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WMP10 is an absolute disaster. It uses more than 40% of my CPU when playing MP3 files, and freezes my system as soon as the iPod comes up.

Personally I absolutely hate iTunes, and what exactly are the users who don't like the library style interfaces supposed to do these days? I would have hoped that when MS decided to copy the iTunes interface they would at least be able to make it work efficiently and improve on its flaws. I guess not.
(FooBar2000 anyone? Wow, it actually only uses max 2% of my CPU - just like playing an mp3 should do!)

What has inspired all these substandard Microsoft products? What’s going on at Microsoft? Just this week MS decided to sue a former employee for going across to Google, much like most of their other good employees. Where’s the logic in that? Microsoft isn’t making itself a desirable company to work at anymore, and their solution is to threaten their employees with lawsuits if they leave? That doesn’t exactly seem like a good idea to me. Microsoft is clearly in a challenging period and as far as I can tell, it’s not reacting well.

I believe Microsoft has forgotten what its core business is. They have become too afraid of being “compartmentalized” and stagnant that they are flailing around everywhere trying to do everything, and pulling none of it off.

WMP10 is just one of many such badly planned decisions to come out for Microsoft. The people at Redmond are acting in complete panic and seem to have forgotten who their user base is. People who want easy to use computers have NEVER been Windows users. Ease of use has always been synonymous with Apple computers. Security has always been synonymous with UNIX. Windows has always just been “for the masses”. This means not amazingly stable, secure, but will run on pretty much anything. Microsoft seems to have got itself caught up with this user friendly fad. Yes, ease of use is important, but not to the extent where you impair functionality.

Microsoft isn’t the company to make easy to use products. That’s always been Apples game. If they want to try, it will take years to catch up.

Microsoft isn’t the company to make highly secure, stable, servers. That’s always been up to the various UNIX friendly companies. There having reasonable success here, but at what cost? How long have they been working at this? (I’m going to count NT4 as the first plausible attempt : that was 1996.)

Microsoft isn’t the company to make on-demand services. That’s always been up to the internet companies like Amazon, and now Google.

Microsoft doesn’t have the ability to fight on all these fronts. The only one they are having success in is in the server field, and that’s only because they’ve been working at it for 12 years now. Microsoft isn’t the highly creative inspiring style organization that Apple is. The structure of Microsoft won’t let it compete effectively with Apple, and user friendliness is a field they have NEVER led. I doubt this will change.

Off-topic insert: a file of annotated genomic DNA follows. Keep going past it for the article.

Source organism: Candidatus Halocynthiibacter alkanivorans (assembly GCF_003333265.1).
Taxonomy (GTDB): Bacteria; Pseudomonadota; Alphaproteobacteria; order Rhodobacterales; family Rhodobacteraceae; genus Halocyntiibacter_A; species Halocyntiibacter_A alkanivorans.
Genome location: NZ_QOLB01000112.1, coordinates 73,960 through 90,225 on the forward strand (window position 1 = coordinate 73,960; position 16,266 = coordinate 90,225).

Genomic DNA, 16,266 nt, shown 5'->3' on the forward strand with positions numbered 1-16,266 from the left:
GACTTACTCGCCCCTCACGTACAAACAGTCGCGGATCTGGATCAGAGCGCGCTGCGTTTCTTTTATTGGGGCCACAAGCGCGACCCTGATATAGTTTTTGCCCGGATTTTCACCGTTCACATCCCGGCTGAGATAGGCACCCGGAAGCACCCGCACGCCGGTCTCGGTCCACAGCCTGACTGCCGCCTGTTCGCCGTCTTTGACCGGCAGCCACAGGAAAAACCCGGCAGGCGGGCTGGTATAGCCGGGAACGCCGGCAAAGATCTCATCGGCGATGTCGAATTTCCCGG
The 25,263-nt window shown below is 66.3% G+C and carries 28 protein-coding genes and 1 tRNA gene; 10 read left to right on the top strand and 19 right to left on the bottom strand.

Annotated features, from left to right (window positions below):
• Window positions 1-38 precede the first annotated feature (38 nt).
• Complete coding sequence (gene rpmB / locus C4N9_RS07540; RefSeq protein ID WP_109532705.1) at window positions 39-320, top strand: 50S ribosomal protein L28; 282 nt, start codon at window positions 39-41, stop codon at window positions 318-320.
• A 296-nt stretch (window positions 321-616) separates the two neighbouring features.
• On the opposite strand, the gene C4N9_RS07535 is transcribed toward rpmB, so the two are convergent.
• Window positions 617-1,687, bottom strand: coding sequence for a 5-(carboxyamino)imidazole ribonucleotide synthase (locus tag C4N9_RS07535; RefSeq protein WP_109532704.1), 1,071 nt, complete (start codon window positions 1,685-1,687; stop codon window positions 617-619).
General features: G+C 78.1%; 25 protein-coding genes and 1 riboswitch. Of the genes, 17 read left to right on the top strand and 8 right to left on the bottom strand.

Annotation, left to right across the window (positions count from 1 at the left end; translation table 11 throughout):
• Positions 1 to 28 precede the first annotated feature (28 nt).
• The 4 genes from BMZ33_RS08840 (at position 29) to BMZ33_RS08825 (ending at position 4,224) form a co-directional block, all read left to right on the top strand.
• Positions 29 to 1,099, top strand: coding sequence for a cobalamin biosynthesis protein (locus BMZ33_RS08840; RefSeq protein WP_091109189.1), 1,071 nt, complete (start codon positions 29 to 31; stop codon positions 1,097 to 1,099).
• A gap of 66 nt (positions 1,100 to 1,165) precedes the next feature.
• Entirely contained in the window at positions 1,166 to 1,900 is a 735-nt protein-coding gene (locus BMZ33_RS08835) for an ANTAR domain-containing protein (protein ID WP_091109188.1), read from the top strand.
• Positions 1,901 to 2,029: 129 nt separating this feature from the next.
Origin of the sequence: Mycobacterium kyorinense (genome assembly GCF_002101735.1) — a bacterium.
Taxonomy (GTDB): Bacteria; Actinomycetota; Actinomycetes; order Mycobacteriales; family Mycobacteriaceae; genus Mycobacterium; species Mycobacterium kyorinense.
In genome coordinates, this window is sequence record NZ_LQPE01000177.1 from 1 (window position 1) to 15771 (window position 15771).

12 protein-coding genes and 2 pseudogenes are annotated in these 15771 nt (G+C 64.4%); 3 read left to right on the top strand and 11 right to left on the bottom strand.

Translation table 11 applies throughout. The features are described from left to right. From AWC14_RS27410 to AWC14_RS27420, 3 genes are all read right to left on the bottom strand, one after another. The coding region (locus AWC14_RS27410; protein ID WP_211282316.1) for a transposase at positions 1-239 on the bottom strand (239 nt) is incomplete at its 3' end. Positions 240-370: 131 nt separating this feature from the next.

The internet has never been something Microsoft ever managed to really get involved in. Netscape’s browser was seen as a threat to be stamped out. Internet Explorer was released for free to undermine Netscape’s business model. No real effort has ever been made for internet technologies by Microsoft. Sure ASP has been around since 1996, but no one really used it till relatively recently. Messengers popularity has only recently grown, ICQ was king of the hill for many years.

The point I’m trying to make, is that Microsoft has never been a leader in any of these fields. Microsoft seems to have forgotten what they do. So perhaps we should remind them: “A PC on every desktop.” That’s right. Microsoft makes business software. Software that runs on any PC, software that is relatively easy to use, but still powerful and functional.

Some time ago Microsoft changed its plan to “Empower people through great software anytime, anyplace, and on any device.”. Okay, so they are trying, and mostly, failing. We are continuously assured that these new Microsoft ventures will turn a profit “real soon now”. Fact of the matter is, that nothing other than the business applications is turning a profit. And now, in the struggle to be perceived as number one, this is being neglected.

Microsofts huge problem of loosing its employees to “sexy” companies like Google is contributing to its problems in loosing its core business. Major core products like Visual Studio (the program used to make other programs) and Longhorn (the next operating system - the program needed to run other programs) are being downsized and delayed. Meanwhile Microsoft’s “fun” and “sexy” projects like the Xbox and WGF2 are steaming ahead of time and ahead of the competition. Microsoft needs to concentrate more on its core products, and make these sexier, more interesting to its programmers, and simply, treat their programmers better and pay them more.

Visual studio is doing okay, because they are working hard to make it support “cool” technologies - things that interest the programmers, and have “famous” people working on it. The problem with longhorn is that all the “cool” technologies in it have been removed and basically, there is nothing new left in there to excite either the consumer or the programmers.

In summery, I wish Microsoft would get back to doing what it does best. Recruit new blood, people who are passionate about operating sytems, compiler technology and true computer science. Pay your operating system programmers more, give all your employees more benefits, and let the operating system guys do something more interesting than port yesteryears technology to another platform. Stop trying to be someone else, and go back to being the Microsoft that actually worked.